We know exercising while pregnant has countless benefits, but is it safe to get your heart rate above 140 BPM? Here’s what the experts say.

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When it comes to getting exercise while pregnant, even your physician may have advised you to keep your heart rate at or below 140 beats per minute (BPM). However, the American College of Obstetricians and Gynecologists (ACOG) abolished this verdict years ago. "There isn't a hard-and-fast rule for heart rate anymore because it's not always a good indicator of how hard you're working," says Annette Lang, a New York City fitness expert specializing in pre- and postnatal training.

If you're very fit, you may find that getting your heart rate above 140 BPM isn't particularly taxing – but if you're an exercise newbie, that number might be far too high. The bottom line, according to Lang: Pregnant women should work out at a moderate level.

How to know when you're exercising moderately? Use the "talk test" as a measure of exertion; you should be slightly breathless but still able to carry on a conversation, says Jon Snyder, M.D., associate professor of obstetrics and gynecology at the New York University School of Medicine. If you're panting, slow things down. If you're able to chat easily, ramp your effort up.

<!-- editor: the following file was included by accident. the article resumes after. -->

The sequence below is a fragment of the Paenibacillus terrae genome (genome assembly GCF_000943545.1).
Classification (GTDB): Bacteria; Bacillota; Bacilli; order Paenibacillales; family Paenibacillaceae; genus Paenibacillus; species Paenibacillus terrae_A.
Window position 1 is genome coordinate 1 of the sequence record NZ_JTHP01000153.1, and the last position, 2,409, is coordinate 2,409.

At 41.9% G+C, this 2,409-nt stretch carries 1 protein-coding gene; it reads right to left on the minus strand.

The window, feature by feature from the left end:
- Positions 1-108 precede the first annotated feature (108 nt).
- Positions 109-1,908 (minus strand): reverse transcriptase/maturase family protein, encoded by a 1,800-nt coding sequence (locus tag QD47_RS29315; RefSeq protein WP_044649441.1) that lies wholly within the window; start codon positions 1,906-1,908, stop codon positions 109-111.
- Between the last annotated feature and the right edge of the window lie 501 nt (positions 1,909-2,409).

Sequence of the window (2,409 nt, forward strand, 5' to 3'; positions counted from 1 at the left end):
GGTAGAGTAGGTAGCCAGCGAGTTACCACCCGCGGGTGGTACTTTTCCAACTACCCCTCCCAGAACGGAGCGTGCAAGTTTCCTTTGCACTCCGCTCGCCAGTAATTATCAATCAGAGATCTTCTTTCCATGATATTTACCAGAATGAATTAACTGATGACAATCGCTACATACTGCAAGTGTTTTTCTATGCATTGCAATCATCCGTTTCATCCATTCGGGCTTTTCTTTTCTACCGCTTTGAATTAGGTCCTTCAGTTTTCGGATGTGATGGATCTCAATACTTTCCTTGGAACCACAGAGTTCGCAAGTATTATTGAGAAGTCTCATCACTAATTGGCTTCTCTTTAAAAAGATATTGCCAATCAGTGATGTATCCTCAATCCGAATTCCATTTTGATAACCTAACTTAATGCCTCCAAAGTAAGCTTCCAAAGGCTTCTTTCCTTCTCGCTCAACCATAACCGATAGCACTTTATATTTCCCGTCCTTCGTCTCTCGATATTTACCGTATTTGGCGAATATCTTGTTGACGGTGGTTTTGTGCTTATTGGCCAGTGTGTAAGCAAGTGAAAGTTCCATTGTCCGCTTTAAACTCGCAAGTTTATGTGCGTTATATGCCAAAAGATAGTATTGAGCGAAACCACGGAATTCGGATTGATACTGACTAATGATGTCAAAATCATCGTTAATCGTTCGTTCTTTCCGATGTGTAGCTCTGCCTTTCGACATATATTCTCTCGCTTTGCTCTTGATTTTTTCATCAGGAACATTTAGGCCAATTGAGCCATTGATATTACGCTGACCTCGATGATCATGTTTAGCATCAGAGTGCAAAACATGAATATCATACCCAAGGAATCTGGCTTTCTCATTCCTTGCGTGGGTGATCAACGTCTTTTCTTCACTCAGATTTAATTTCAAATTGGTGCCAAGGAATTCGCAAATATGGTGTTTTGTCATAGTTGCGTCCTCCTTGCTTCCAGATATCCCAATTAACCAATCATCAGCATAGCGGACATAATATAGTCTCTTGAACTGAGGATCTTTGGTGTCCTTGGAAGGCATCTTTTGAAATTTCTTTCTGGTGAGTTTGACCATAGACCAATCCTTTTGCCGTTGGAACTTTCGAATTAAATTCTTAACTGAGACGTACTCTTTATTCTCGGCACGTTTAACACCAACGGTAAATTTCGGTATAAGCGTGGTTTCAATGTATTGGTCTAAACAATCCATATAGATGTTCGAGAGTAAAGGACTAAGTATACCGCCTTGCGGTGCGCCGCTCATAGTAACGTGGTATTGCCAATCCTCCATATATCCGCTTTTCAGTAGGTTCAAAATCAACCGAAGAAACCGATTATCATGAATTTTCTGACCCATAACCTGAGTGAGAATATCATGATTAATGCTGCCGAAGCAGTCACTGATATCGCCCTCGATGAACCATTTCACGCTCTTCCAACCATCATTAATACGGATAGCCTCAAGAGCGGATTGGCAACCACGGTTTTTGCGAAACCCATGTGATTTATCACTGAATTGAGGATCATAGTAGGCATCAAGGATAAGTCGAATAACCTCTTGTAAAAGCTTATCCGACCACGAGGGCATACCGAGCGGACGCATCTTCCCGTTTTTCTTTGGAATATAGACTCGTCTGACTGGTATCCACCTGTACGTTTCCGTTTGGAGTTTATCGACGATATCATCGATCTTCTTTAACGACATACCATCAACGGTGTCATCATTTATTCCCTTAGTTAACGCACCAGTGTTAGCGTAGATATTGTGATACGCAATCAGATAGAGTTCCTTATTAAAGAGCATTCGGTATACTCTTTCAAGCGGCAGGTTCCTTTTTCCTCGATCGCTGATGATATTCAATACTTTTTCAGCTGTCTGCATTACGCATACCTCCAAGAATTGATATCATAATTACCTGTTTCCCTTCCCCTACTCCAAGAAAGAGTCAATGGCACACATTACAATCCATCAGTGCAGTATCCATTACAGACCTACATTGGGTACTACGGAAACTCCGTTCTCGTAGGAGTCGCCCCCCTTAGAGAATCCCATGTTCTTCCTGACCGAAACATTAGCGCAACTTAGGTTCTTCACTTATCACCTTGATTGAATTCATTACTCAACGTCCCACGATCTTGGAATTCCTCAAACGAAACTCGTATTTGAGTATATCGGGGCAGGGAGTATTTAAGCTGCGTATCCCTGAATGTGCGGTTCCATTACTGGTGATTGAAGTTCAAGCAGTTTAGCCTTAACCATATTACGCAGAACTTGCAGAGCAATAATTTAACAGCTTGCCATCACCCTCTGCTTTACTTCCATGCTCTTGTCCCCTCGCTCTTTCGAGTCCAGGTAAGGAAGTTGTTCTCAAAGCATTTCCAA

If you really want to track your heart rate, use a monitor or measure your pulse for six seconds and multiply by 10. Here are the target heart rate guidelines for pregnant women by fitness level and age:

Ages 20-29

  • Unfit (sedentary and/or overweight): 129-144 BPM
  • Active (exercise occasionally): 132-152 BPM
  • Fit (exercise regularly at high intensity): 145-160 BPM

Ages 30-39

  • Unfit (sedentary and/or overweight): 128-144 BPM
  • Active (exercise occasionally): 129-148 BPM
  • Fit (exercise regularly at high intensity): 140-156 BPM

As long as you feel okay, it's probably safe to continue with the activities you were doing prior to pregnancy, including running and spinning, says Lang. You might just need to take the intensity down a notch as you get bigger.